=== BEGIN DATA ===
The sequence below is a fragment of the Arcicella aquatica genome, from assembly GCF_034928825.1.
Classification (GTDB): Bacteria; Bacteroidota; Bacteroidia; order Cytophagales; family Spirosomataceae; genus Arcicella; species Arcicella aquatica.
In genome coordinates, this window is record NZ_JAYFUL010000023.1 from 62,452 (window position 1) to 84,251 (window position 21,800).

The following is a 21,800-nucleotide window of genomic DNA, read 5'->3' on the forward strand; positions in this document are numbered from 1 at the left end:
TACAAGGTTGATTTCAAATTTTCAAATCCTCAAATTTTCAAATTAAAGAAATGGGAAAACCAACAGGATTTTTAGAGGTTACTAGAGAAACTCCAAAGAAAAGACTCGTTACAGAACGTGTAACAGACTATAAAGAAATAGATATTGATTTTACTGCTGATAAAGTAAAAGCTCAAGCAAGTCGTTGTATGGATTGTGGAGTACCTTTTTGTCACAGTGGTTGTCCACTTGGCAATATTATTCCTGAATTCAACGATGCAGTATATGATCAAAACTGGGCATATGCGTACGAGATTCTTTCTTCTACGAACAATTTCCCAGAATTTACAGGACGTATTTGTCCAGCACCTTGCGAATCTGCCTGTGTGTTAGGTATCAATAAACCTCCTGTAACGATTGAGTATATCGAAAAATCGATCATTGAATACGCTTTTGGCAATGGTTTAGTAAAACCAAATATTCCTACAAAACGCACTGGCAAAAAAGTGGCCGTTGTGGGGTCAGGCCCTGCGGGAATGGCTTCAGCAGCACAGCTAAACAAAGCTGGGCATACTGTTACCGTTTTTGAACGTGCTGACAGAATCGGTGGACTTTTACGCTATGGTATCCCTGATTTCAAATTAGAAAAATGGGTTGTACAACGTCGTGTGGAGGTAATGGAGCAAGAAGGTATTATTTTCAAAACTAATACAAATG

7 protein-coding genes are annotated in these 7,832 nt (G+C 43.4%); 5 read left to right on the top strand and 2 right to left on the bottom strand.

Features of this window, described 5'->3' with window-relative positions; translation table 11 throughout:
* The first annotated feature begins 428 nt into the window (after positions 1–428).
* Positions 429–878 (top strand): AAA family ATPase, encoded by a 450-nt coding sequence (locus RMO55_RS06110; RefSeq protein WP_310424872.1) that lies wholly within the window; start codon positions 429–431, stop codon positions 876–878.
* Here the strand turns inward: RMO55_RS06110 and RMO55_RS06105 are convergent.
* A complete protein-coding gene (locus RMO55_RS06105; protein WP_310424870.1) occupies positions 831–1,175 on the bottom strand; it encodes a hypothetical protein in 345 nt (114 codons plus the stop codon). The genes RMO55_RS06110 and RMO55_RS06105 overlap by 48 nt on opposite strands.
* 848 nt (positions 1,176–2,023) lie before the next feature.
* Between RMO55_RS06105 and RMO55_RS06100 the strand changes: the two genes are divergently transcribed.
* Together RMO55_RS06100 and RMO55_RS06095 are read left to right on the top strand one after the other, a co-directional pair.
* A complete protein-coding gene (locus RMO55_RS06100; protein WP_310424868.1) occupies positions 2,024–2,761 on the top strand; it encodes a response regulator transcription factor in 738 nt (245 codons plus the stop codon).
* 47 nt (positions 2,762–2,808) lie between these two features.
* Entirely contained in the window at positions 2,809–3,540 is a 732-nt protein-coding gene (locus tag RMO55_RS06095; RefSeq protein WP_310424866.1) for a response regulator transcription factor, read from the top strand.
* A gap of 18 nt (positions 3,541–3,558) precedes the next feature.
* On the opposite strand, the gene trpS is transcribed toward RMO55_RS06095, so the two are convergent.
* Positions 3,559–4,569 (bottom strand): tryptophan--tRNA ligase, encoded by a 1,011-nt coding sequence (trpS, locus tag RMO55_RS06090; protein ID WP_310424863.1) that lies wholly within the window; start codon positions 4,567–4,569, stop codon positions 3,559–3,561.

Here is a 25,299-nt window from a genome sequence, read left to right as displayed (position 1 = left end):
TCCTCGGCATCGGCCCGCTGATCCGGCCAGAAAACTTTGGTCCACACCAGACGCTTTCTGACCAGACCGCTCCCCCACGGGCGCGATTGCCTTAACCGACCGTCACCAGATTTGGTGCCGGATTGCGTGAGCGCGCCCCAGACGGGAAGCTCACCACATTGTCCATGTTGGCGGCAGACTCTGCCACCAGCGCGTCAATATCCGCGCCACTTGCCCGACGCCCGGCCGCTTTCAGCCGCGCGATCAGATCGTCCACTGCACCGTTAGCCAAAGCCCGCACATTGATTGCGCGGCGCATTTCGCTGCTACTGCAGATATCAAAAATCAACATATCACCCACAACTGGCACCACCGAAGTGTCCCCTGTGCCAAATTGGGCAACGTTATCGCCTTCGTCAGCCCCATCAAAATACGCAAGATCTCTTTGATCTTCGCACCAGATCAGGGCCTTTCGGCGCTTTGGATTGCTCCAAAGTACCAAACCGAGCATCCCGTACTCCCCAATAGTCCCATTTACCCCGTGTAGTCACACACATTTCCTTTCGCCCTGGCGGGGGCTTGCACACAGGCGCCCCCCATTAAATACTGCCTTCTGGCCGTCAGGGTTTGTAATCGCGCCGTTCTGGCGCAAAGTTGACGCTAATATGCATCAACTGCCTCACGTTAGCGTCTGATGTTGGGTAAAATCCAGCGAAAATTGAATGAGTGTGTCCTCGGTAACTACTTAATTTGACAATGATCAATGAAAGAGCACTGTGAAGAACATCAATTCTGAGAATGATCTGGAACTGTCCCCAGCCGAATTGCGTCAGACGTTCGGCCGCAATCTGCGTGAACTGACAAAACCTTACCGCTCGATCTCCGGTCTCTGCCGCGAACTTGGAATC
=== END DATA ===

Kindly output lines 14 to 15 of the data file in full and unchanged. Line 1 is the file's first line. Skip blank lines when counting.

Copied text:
* Together RMO55_RS06100 and RMO55_RS06095 are read left to right on the top strand one after the other, a co-directional pair.
* A complete protein-coding gene (locus RMO55_RS06100; protein WP_310424868.1) occupies positions 2,024–2,761 on the top strand; it encodes a response regulator transcription factor in 738 nt (245 codons plus the stop codon).